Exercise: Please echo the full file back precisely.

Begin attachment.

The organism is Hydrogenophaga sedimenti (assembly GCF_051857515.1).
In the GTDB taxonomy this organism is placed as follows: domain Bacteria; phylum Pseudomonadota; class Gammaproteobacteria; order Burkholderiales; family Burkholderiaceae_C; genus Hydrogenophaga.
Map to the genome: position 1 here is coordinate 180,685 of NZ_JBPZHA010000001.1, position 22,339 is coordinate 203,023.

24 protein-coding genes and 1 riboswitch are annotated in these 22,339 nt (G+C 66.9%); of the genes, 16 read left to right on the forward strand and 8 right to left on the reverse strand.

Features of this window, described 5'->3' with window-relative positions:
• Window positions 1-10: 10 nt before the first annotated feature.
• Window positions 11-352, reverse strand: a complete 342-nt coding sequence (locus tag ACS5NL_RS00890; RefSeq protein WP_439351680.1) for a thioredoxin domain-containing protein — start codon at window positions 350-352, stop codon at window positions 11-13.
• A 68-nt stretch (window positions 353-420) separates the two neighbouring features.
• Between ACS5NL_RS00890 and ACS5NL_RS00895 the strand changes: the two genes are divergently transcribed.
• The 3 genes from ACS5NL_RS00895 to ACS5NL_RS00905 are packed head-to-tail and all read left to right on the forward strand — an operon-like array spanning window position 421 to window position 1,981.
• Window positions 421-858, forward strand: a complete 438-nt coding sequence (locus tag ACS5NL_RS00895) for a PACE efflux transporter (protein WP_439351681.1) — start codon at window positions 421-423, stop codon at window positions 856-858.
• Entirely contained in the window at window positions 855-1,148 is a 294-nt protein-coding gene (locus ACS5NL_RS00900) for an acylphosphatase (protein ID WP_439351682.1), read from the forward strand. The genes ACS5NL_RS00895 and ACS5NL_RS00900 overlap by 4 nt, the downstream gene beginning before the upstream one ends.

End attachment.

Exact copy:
The organism is Hydrogenophaga sedimenti (assembly GCF_051857515.1).
In the GTDB taxonomy this organism is placed as follows: domain Bacteria; phylum Pseudomonadota; class Gammaproteobacteria; order Burkholderiales; family Burkholderiaceae_C; genus Hydrogenophaga.
Map to the genome: position 1 here is coordinate 180,685 of NZ_JBPZHA010000001.1, position 22,339 is coordinate 203,023.

24 protein-coding genes and 1 riboswitch are annotated in these 22,339 nt (G+C 66.9%); of the genes, 16 read left to right on the forward strand and 8 right to left on the reverse strand.

Features of this window, described 5'->3' with window-relative positions:
• Window positions 1-10: 10 nt before the first annotated feature.
• Window positions 11-352, reverse strand: a complete 342-nt coding sequence (locus tag ACS5NL_RS00890; RefSeq protein WP_439351680.1) for a thioredoxin domain-containing protein — start codon at window positions 350-352, stop codon at window positions 11-13.
• A 68-nt stretch (window positions 353-420) separates the two neighbouring features.
• Between ACS5NL_RS00890 and ACS5NL_RS00895 the strand changes: the two genes are divergently transcribed.
• The 3 genes from ACS5NL_RS00895 to ACS5NL_RS00905 are packed head-to-tail and all read left to right on the forward strand — an operon-like array spanning window position 421 to window position 1,981.
• Window positions 421-858, forward strand: a complete 438-nt coding sequence (locus tag ACS5NL_RS00895) for a PACE efflux transporter (protein WP_439351681.1) — start codon at window positions 421-423, stop codon at window positions 856-858.
• Entirely contained in the window at window positions 855-1,148 is a 294-nt protein-coding gene (locus ACS5NL_RS00900) for an acylphosphatase (protein ID WP_439351682.1), read from the forward strand. The genes ACS5NL_RS00895 and ACS5NL_RS00900 overlap by 4 nt, the downstream gene beginning before the upstream one ends.